When You Need An Annual Review of Your Finances
by Evans Attwell
Senior Vice President
Frost Private Banking

An annual physical checkup evaluates your health with recommendations to keep your body well and strong. An annual performance review assesses your work accomplishments including suggestions for advancing your career. But have you considered what an annual financial review might do for your financial health and long-term goals?
Much like that physical checkup or performance assessment, an annual review can help you evaluate your current financial strength and motivate you to stay on track toward financial objectives you’ve set. If you’ve fallen behind on savings, debt management, or something else, the checkup is a good time to restart positive financial habits that can lead to the results you want to achieve.
A knowledgeable and experienced financial professional will review and analyze your current financial health, including debt, savings, investments, insurance protection, estate planning, and more, then point out gaps, potential challenges, and new opportunities you may not have considered. This professional can also help you fine-tune your comprehensive financial plan to accommodate any recent changes in your life, or if you don’t have a plan, he or she can help you create one that is designed for the objectives you’ve set for yourself.
The bottom line: The review is your opportunity to hit the pause button at least one time each year, step back from the “busyness” of your everyday life, and take a critical look at your plans and assets with your financial professional.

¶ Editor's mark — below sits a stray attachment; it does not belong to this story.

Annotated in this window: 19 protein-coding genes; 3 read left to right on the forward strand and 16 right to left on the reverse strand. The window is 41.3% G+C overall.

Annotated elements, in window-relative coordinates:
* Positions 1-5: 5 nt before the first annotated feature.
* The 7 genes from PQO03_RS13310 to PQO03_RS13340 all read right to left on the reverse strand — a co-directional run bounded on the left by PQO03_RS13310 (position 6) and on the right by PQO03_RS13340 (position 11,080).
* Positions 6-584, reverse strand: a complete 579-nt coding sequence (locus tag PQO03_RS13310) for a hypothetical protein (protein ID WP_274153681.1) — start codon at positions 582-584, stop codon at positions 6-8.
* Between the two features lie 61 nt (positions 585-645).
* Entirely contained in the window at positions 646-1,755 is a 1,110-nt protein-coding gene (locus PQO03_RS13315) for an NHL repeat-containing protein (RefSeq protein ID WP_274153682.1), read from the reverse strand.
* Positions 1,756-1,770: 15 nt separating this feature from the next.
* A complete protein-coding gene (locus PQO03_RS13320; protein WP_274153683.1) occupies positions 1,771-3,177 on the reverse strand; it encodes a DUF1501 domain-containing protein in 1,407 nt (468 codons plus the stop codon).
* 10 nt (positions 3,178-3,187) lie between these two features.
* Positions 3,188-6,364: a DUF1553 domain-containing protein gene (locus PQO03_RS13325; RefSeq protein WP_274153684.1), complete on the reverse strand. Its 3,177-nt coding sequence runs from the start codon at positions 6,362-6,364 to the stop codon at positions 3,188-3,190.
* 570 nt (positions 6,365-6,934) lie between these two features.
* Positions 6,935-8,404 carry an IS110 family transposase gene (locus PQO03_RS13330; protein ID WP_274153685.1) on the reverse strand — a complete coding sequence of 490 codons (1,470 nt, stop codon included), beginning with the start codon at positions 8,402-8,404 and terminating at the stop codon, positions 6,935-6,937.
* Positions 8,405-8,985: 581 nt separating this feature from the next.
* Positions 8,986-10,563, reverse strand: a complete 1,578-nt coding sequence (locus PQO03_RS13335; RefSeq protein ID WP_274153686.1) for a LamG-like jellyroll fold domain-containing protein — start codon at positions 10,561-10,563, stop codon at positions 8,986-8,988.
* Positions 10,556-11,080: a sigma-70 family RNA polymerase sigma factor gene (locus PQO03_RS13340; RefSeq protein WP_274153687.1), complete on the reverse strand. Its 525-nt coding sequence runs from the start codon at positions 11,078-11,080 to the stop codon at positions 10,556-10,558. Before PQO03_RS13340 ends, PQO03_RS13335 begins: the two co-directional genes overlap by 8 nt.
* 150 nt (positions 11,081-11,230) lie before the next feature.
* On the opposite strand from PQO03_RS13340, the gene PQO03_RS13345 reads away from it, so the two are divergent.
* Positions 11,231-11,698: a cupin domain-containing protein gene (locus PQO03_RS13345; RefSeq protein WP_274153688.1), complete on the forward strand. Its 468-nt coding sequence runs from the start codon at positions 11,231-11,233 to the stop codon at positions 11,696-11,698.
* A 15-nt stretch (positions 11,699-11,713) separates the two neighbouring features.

Take advantage of this valuable time to ask questions, discuss your short- and long-term goals, explore some new possibilities, make changes in direction, if necessary, and prepare for another year. That includes talking through what is and isn’t working right now, and at the very least, answering these questions:
•    What are your financial concerns right now?  
•    What has changed in your life during the past year? How will that affect what you want to achieve and how you intend to achieve it?
•    What progress have you made toward your financial goals? Are you on track to achieve them or are you falling behind? If you’re losing ground, why?
•    What additional help or information do you need to continue working on your financial goals?